The part I had trouble with is also near the end, so don't read if you want to watch the movie. The bugs have in their colonies a caste dubbed 'the brains,' which are old and intelligent insects that organize the bugs' attacks and defenses. They also suck out human brains either for analysis or for augmentation to their brain power; I'm not sure which. Anyway, by the end of the movie they catch one and the protagonist's best friend from highschool, a sensitive, manages to read its mind. With dramatic pause, out of the sunlight scene of victory, he says of the disabled creature, "It's . . . afraid." Everyone cheers. After this we see the three highschool friends chumming it up, reunited at last, and celebration goes out for the army trainer who finally made private. Yay! And then we are subjected to a news video montage about the progress of the war, the advances being made, the brave commanding troops, a call for enlistment, etc. Included is a shot of the brain bug in a lab being subjected to obviously painful experiments. All of this is packaged like the optimistic news war reports of the 40s-60s, with pluckly music in the background. And then we see starships flying out into space with a rising score almost akin to the famous introduction and conclusion music of Star Wars. And this makes me queasy, because all I see is this bug being tortured and terrified by oppressive captures. I realize this is the same bug that killed Christmas Jones' bf through brain-sucking, and that it instigated a reign of terror on several humans, but I still have a hard time dealing with the plucky and again jingoistic treatment of cruelty, even on enemies. What makes it even more disturbing is that I can't tell whether the film is intended to be understood this way, or whether it is at this point meant to be read on surface level. Any suggestions from folks who've seen the movie?

Tuesday, 23 December 2008

Christmas Colours

I've changed everthing into Christmas colours to match the season; I'll keep it up until the New Year.

More Phun on Photoshop

For this one I chose a photograph that had a more colourful subject. It turned out to be fairly difficult to determine what all was the flamingo I had chosen and what was not, so it may not have turned out so well after all.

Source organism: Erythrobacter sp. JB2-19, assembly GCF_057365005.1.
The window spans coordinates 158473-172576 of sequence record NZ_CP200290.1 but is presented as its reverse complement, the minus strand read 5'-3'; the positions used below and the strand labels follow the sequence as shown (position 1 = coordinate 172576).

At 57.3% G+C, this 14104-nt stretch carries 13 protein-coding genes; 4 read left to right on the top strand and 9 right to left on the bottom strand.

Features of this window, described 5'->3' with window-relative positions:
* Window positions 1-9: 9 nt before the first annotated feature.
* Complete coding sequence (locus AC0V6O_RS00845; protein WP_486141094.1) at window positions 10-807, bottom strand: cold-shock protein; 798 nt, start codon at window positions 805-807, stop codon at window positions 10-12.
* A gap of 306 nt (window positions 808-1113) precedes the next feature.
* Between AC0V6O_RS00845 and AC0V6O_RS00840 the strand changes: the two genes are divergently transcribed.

Anyway, here it is.

Movie Review: Aeon Flux

[Note: spoilers.]

Aeon Flux: Perfectly mediocre. I did not expect much, and that's what I got. It's a serviceable sci-fi utopian deal, and the secret past gimmick was not a huge surprise. As always, they got the technology a little wrong--as with The Island, there's no reason cloning should work like that--but whatever. And the female assassin bit worked exactly as I expected, so nothing wrong there. I was a bit surprised when she was overcome with lust for her archenemy and proceeded to lay him, and I was also a little surprised when she handily killed him afterwards--but then didn't after all. I expected a bit more interesting characterization when she strangled him, but maybe I oughtn't have.

One thing that bothered me (as with Daredevil) was characters' ability to move at peak human performance despite crippling injuries. Aeon's four-handed sidekick managed to continue acrobatics after getting her hand-feet pierced by those nasty grass-razors, for instance, and the male lead managed to assault his clone-brother despite his bullet-wounds. Unlikely.

Everything said and done, it was an enjoyable movie, but not one that you should feel any qualms at all about missing. Likely, you've seen enough similar movies already that you needn't see this one. Unless you really care to see Charleze Theron in those bizarre supposedly futuristic outfits, which often double for no outfit at all (left). I'd also be interested in hearing ecocritical readings of the film.

No More Vacation

Apparently I am not traveling this Christmas after all. Well, that might just mean more blog posts. I will not bother changing my scheduled posts, though. They'll come when they come.

Saturday, 20 December 2008

Movie Review: Daredevil

I have seen a few movies lately, so here are my thoughts on them (as promised). I'm going to space them out a bit at a time, because my reviews are sometimes long and because I'll be absent for a week or two around Christmas due to a vacation, so I'll be preparing content early and scheduling it to be published when I'm gone.

They all contain spoilers, so I wouldn't read them if you care.

Daredevil: This was not as bad as most people make it out to be, though I think I know why they recall it as being bad. The showcase fight scene, that one that has the most money put into it and has the most nifty bits, was awful. The graphics were poorly executed, the choreography was insufficient, and I just didn't feel it very much. This might have been because the villian involved was unimpressive. I enjoyed him where he was demonstratably evil, but in his assassination attempts I was simly unimpressed.